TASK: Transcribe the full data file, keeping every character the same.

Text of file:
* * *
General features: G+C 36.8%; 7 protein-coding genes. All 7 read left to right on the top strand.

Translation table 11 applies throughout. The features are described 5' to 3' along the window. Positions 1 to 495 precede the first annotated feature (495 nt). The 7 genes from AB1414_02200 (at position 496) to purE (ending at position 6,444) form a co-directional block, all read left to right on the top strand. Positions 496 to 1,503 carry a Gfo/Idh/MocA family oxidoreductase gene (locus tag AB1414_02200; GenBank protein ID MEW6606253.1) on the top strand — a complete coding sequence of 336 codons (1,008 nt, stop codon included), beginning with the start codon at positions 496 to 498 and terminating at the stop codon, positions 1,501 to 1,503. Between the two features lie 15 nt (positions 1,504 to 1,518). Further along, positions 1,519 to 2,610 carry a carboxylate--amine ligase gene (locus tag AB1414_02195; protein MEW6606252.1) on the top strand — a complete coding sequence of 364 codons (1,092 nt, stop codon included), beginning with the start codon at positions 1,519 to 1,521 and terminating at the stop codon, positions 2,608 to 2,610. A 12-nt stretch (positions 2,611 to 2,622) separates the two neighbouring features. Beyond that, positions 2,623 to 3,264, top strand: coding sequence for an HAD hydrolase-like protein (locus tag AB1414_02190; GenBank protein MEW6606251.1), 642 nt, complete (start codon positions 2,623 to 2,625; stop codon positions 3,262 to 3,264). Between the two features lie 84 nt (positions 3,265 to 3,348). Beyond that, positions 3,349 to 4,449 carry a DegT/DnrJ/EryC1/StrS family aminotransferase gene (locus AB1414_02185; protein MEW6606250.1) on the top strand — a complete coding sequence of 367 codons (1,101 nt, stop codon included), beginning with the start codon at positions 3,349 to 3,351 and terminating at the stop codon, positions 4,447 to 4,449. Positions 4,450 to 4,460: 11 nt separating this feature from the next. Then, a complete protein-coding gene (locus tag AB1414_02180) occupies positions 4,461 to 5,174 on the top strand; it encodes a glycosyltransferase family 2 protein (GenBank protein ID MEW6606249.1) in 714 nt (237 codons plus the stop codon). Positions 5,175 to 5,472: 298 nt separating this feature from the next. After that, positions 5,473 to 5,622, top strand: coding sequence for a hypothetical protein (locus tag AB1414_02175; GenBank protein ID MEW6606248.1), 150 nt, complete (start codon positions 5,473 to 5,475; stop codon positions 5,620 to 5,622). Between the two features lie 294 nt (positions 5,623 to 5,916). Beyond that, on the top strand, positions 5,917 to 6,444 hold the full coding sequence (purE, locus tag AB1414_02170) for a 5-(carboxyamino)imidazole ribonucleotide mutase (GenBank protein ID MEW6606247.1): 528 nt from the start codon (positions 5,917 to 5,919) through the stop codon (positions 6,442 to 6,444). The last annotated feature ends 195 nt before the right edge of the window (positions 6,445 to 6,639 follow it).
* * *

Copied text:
General features: G+C 36.8%; 7 protein-coding genes. All 7 read left to right on the top strand.

Translation table 11 applies throughout. The features are described 5' to 3' along the window. Positions 1 to 495 precede the first annotated feature (495 nt). The 7 genes from AB1414_02200 (at position 496) to purE (ending at position 6,444) form a co-directional block, all read left to right on the top strand. Positions 496 to 1,503 carry a Gfo/Idh/MocA family oxidoreductase gene (locus tag AB1414_02200; GenBank protein ID MEW6606253.1) on the top strand — a complete coding sequence of 336 codons (1,008 nt, stop codon included), beginning with the start codon at positions 496 to 498 and terminating at the stop codon, positions 1,501 to 1,503. Between the two features lie 15 nt (positions 1,504 to 1,518). Further along, positions 1,519 to 2,610 carry a carboxylate--amine ligase gene (locus tag AB1414_02195; protein MEW6606252.1) on the top strand — a complete coding sequence of 364 codons (1,092 nt, stop codon included), beginning with the start codon at positions 1,519 to 1,521 and terminating at the stop codon, positions 2,608 to 2,610. A 12-nt stretch (positions 2,611 to 2,622) separates the two neighbouring features. Beyond that, positions 2,623 to 3,264, top strand: coding sequence for an HAD hydrolase-like protein (locus tag AB1414_02190; GenBank protein MEW6606251.1), 642 nt, complete (start codon positions 2,623 to 2,625; stop codon positions 3,262 to 3,264). Between the two features lie 84 nt (positions 3,265 to 3,348). Beyond that, positions 3,349 to 4,449 carry a DegT/DnrJ/EryC1/StrS family aminotransferase gene (locus AB1414_02185; protein MEW6606250.1) on the top strand — a complete coding sequence of 367 codons (1,101 nt, stop codon included), beginning with the start codon at positions 3,349 to 3,351 and terminating at the stop codon, positions 4,447 to 4,449. Positions 4,450 to 4,460: 11 nt separating this feature from the next. Then, a complete protein-coding gene (locus tag AB1414_02180) occupies positions 4,461 to 5,174 on the top strand; it encodes a glycosyltransferase family 2 protein (GenBank protein ID MEW6606249.1) in 714 nt (237 codons plus the stop codon). Positions 5,175 to 5,472: 298 nt separating this feature from the next. After that, positions 5,473 to 5,622, top strand: coding sequence for a hypothetical protein (locus tag AB1414_02175; GenBank protein ID MEW6606248.1), 150 nt, complete (start codon positions 5,473 to 5,475; stop codon positions 5,620 to 5,622). Between the two features lie 294 nt (positions 5,623 to 5,916). Beyond that, on the top strand, positions 5,917 to 6,444 hold the full coding sequence (purE, locus tag AB1414_02170) for a 5-(carboxyamino)imidazole ribonucleotide mutase (GenBank protein ID MEW6606247.1): 528 nt from the start codon (positions 5,917 to 5,919) through the stop codon (positions 6,442 to 6,444). The last annotated feature ends 195 nt before the right edge of the window (positions 6,445 to 6,639 follow it).